Power distribution in Jammu & Kashmir is managed by the Jammu and Kashmir Power Development Department (JKPDD), which supplies power to over 22 districts in the state. Meeting the growing power demand, tackling the high aggregate technical and commercial (AT&C) losses and ensuring network reliability are the major focus areas for the department. Notably, the unbundling of JKPDD – the sole transmission and distribution utility in the state – into a transmission company and two distribution companies was approved by the state government in September 2012. However, as the unbundling is under process, JKPDD continues to operate as an integrated transmission and distribution utility.
Between 2011-12 and 2015-16, JKPDD’s distribution line length across the 33 kV, 11 kV and low tension (LT) voltage levels grew at a compound annual growth rate (CAGR) of 3.63 per cent to reach 112,523 ckt. km, with the majority of the distribution length (74,356 ckt. km) at the LT level, followed by 30 per cent (33,796 ckt. km) at the 11 kV level and 4 per cent (4,370 ckt. km) at the 33 kV level. Meanwhile, as of March 2016, the company’s transformer capacity in the distribution segment (33 kV and 11 kV voltage levels) stood at 10,477 MVA. Around 58 per cent of the transformer capacity (6,060 MVA) is at the 11 kV level and the remaining (4,416 MVA) is at the 33 kV level.
Energy sales and metering status
Energy sales in the state have grown significantly over the years. Between 2011-12 and 2014-15, energy sales grew at a CAGR of 11 per cent to reach 6,493 MUs. Meanwhile, the total number of electricity consumers across all consumer categories stood at 1.7 million as of March 2015. On the metering front, the state has around 558,913 unmetered households. comprising around 38 per cent of the total households. The state has around 833,397 electronic meters and 60,642 electromechanical meters.
High AT&C losses are a major concern for the state’s distribution segment. During 2017-18 (upto June) the AT&C losses in the state stood at 61.34 per cent, significantly higher than the all-India average loss of 22.86 per cent. In 2015-16, the loss level stood at 61.6 per cent, up from 49.14 per cent in 2013-14. The high loss level can be attributed mainly to the large number of unmetered consumers, old/ overloaded lines and poor HT:LT ratio.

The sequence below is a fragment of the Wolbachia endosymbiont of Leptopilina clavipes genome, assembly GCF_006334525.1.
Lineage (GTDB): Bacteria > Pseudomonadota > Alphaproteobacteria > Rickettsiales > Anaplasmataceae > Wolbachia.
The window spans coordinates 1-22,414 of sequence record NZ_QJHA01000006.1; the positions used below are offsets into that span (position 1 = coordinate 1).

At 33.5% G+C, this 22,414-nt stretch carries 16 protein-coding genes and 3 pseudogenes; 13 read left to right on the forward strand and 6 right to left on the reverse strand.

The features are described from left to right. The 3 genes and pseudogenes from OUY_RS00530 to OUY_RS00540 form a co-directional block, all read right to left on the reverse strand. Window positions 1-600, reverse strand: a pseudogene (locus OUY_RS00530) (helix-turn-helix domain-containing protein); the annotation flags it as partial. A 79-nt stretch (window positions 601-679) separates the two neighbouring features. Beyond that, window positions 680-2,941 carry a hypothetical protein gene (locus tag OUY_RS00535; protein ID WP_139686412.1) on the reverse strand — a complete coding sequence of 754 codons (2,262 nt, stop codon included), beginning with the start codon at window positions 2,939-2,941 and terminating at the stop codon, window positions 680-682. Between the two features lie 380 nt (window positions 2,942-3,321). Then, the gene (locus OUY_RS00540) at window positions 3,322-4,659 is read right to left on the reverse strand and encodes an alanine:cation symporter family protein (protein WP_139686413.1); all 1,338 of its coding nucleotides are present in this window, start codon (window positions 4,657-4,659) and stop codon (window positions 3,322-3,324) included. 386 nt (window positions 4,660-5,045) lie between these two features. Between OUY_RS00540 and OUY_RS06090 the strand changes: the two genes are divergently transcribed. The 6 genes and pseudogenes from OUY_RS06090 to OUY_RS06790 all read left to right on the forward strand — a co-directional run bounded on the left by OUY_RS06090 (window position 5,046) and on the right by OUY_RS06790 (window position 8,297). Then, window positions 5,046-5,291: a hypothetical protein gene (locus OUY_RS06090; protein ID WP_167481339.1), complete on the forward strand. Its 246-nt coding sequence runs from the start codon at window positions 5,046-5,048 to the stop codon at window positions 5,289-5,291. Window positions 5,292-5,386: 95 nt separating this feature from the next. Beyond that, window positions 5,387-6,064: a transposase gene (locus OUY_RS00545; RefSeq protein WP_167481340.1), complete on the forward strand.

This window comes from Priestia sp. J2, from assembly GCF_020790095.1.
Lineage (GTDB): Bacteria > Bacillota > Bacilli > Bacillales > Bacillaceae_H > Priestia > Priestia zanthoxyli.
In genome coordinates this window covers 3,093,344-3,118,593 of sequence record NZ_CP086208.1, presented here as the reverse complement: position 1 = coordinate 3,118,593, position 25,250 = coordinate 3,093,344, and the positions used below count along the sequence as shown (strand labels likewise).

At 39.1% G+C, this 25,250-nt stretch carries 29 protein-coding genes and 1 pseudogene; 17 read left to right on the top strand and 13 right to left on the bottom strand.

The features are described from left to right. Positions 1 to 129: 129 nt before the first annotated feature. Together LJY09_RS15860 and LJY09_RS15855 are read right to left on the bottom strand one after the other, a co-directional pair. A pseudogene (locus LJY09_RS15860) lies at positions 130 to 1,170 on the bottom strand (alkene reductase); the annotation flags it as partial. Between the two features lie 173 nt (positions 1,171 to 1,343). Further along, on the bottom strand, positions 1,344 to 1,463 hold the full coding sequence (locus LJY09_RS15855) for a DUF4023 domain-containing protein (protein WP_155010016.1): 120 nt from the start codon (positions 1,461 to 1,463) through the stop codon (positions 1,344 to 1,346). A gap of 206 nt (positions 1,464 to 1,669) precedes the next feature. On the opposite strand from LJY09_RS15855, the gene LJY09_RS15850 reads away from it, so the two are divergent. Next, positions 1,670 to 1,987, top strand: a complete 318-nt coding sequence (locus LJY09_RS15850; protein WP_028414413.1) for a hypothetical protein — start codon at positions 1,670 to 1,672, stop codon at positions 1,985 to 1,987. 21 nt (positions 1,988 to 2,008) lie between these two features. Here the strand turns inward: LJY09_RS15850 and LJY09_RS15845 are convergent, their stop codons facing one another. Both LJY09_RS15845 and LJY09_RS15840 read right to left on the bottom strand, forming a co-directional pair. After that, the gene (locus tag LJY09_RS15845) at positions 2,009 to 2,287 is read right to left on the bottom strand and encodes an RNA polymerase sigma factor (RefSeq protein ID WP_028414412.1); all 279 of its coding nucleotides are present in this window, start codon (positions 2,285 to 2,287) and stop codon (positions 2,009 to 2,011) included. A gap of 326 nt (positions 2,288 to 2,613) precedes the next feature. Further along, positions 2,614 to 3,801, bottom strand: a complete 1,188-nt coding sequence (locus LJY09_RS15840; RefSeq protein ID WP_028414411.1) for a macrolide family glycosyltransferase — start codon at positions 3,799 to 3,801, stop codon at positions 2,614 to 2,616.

The revival of Jammu & Kashmir’s power distribution segment hinges largely on various government schemes. In March 2016, the state signed the MoU for the Ujwal Discom Assurance Yojana (UDAY), for improving the financial and operational performance. Under this, it is targeting to reduce AT&C losses to 15 per cent by 2019-20. It has issued bonds for the entire debt of Rs 35.38 billion. Besides this, as of June 2017, JKPDD has completed the metering of its feeders and has met the targets for distribution transformer metering (urban) up to 15 per cent. Under the Integrated Power Development Scheme (IPDS), 85 towns are being covered for system strengthening and over 50 towns for Phase II of IT implementation. The delayed implementation can be attributed to the law and order situation. These towns are now expected to achieve go-live status by March 2018. Under the Deendayal Upadhyaya Gram Jyoti Yojana (DDUGJY), as of July 2017, around 102 villages and 0.27 million households remain to be electrified. Overall, a total capital expenditure of Rs 25.49 billion and Rs 13.84 billion for 2017-18 and 2018-19 respectively is envisaged for the state’s power distribution network under various government schemes.
The way forward
JKPDD is undertaking a host of initiatives to strengthen the state’s distribution network. One of its key focus areas is improving the metering scenario by ensuring 100 per cent consumer metering, replacing old electromagnetic meters, installing prepaid meters and improving meter testing facilities. JKPDD is also adopting smart grid technology, including advanced metering infrastructure and peak load management, and is setting up a communication network between its substations and offices for real-time data access. Apart from this, it is focusing on strengthening project management capacities to ensure timely implementation. However, a key concern is the absence of any tariff hike in the state in recent years (2014-15 and 2015-16). Further, the state has been giving substantial subsidies (ranging from 7 per cent to 60 per cent) vis-a-vis the average cost of supply. To conclude, the network strengthening and augmentation projects under way are expected to improve the last mile power availability scenario in the state, and prepare the department to service the growing consumer base.